Soil carbonates are important paleoclimate archives, but interpretations of their isotopic compositions (δ18O, δ13C, and Δ47) are hampered by uncertainty in the annual timing of their accumulation. Several previous studies have inferred the annual timing of soil carbonate formation by comparing modern air/soil temperatures with temperatures estimated from the clumped isotopic composition (TΔ47) of Holocene soil carbonates. Here, we compile the existing Δ47 data to first consider if recent changes in Δ47 standardization methods alters the apparent seasonal biases. Then we explore the importance of various environmental parameters on soil carbonate TΔ47 and discuss implications for associated paleoclimate reconstructions. Most soil carbonates record TΔ47 values higher than mean annual air temperature, but the residual varies from −4 to +24 °C. Δ47 values for most observed soil profiles do not vary with depth. We find that the grain size of the soil matrix, timing of precipitation, and presence of vegetation each explain a portion of the observed variance in seasonal bias and can be used to aid in interpretations of TΔ47 values from paleosols. In some soil carbonates, a warm-season bias in TΔ47 is accompanied with calculated δ18O values of soil water that appear to be biased toward the δ18O of summer rainfall. Most estimated values of δ18O of soil water are within 2‰ of the δ18O values of mean annual rainfall. Where possible, paleoclimate reconstructions should consider precipitation timing, soil texture, and vegetation cover to aid in identifying the seasonal bias of soil carbonate stable isotopic compositions.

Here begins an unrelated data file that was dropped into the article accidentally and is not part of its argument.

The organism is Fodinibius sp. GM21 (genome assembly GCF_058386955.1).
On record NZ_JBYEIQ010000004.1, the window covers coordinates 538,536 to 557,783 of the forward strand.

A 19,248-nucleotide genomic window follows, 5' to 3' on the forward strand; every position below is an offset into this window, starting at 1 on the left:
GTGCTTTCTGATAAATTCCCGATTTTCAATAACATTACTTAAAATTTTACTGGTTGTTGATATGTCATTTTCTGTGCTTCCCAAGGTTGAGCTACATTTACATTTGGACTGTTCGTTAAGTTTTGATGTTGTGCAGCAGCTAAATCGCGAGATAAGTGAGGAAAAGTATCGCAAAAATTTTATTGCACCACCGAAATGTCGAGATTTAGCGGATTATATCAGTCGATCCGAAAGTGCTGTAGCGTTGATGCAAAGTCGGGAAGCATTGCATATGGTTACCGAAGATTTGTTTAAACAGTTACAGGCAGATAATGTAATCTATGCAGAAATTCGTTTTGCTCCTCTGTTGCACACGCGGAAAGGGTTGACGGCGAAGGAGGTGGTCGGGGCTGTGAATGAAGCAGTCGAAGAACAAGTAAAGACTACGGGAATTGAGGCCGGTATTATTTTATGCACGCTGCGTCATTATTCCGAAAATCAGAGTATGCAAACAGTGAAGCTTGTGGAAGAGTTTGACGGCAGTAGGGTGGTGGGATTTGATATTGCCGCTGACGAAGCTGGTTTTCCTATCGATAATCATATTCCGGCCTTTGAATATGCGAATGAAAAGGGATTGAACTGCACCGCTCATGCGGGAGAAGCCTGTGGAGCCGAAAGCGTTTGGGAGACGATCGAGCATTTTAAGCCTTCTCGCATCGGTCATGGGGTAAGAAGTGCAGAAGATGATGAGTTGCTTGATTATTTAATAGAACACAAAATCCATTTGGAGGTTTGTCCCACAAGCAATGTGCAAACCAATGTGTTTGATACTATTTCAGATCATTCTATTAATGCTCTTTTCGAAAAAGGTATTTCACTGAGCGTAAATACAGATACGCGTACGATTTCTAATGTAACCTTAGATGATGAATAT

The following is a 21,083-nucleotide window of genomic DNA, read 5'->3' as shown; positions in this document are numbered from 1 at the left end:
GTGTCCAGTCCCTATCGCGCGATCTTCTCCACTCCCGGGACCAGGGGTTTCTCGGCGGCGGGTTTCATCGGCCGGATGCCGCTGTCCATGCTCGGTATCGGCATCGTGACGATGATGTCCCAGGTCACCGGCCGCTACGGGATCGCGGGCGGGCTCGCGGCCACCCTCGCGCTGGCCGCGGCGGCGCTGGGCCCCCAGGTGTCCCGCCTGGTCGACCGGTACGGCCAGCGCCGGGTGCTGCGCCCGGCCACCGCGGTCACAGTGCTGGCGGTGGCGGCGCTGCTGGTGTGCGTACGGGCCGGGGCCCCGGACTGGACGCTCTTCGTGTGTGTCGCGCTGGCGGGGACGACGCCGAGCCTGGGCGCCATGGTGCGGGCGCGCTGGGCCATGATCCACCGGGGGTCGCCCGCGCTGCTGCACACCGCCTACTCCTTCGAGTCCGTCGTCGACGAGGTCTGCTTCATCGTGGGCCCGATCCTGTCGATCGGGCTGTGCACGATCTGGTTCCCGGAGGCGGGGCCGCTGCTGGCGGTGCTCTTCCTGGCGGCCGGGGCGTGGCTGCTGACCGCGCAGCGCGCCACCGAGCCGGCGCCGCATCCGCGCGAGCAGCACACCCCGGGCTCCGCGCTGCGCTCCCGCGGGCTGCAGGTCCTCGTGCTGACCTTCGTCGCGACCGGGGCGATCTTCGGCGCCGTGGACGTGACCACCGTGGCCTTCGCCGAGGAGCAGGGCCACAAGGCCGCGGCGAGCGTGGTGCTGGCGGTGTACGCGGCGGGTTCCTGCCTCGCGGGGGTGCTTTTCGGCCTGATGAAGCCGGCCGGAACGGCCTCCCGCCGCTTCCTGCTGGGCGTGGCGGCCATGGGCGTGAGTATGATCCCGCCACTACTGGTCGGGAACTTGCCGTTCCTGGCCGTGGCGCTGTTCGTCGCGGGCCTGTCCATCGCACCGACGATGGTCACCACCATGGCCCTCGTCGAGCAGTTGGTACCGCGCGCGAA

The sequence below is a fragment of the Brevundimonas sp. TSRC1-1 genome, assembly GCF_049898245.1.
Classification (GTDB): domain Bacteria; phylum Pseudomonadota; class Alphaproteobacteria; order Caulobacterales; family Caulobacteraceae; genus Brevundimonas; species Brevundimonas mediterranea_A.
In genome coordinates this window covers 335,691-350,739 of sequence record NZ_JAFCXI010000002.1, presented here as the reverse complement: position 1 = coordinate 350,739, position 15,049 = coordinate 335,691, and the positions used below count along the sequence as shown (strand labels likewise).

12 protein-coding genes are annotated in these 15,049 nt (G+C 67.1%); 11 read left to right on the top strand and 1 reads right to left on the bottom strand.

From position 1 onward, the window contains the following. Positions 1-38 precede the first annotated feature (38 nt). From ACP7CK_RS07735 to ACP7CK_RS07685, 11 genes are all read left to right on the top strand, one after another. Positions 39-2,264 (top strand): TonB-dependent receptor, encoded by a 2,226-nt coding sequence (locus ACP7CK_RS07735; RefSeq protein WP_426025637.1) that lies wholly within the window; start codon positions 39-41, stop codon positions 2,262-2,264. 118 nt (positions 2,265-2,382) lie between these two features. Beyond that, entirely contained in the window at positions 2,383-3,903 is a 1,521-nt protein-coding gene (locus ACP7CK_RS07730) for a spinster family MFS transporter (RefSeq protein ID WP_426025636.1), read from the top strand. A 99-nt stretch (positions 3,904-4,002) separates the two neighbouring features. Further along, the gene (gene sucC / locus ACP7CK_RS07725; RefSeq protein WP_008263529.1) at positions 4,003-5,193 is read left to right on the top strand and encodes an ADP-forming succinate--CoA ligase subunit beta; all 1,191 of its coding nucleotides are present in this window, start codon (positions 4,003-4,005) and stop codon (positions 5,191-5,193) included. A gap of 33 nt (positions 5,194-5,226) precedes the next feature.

- Stable isotopes
ASJC Scopus subject areas
- Global and Planetary Change
- Ecology, Evolution, Behavior and Systematics